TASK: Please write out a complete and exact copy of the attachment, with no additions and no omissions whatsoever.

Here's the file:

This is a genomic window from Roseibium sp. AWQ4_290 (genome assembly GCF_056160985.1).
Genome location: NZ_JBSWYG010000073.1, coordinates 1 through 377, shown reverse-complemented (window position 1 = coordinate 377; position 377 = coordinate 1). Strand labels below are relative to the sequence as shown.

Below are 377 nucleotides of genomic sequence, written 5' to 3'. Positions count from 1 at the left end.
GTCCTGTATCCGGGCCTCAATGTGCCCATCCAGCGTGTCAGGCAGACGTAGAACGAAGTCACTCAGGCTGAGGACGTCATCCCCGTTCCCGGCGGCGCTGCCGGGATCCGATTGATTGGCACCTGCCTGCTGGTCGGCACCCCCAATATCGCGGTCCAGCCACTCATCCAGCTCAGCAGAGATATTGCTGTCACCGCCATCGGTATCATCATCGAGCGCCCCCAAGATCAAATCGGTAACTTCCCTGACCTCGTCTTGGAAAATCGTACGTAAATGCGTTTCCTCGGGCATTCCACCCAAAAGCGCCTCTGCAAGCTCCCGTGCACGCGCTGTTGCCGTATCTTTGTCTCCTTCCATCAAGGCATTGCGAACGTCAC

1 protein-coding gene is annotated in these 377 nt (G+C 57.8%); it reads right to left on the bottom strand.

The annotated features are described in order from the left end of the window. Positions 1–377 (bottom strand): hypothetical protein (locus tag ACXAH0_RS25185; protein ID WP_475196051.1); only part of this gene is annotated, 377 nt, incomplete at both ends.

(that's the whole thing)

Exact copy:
This is a genomic window from Roseibium sp. AWQ4_290 (genome assembly GCF_056160985.1).
Genome location: NZ_JBSWYG010000073.1, coordinates 1 through 377, shown reverse-complemented (window position 1 = coordinate 377; position 377 = coordinate 1). Strand labels below are relative to the sequence as shown.

Below are 377 nucleotides of genomic sequence, written 5' to 3'. Positions count from 1 at the left end.
GTCCTGTATCCGGGCCTCAATGTGCCCATCCAGCGTGTCAGGCAGACGTAGAACGAAGTCACTCAGGCTGAGGACGTCATCCCCGTTCCCGGCGGCGCTGCCGGGATCCGATTGATTGGCACCTGCCTGCTGGTCGGCACCCCCAATATCGCGGTCCAGCCACTCATCCAGCTCAGCAGAGATATTGCTGTCACCGCCATCGGTATCATCATCGAGCGCCCCCAAGATCAAATCGGTAACTTCCCTGACCTCGTCTTGGAAAATCGTACGTAAATGCGTTTCCTCGGGCATTCCACCCAAAAGCGCCTCTGCAAGCTCCCGTGCACGCGCTGTTGCCGTATCTTTGTCTCCTTCCATCAAGGCATTGCGAACGTCAC

1 protein-coding gene is annotated in these 377 nt (G+C 57.8%); it reads right to left on the bottom strand.

The annotated features are described in order from the left end of the window. Positions 1–377 (bottom strand): hypothetical protein (locus tag ACXAH0_RS25185; protein ID WP_475196051.1); only part of this gene is annotated, 377 nt, incomplete at both ends.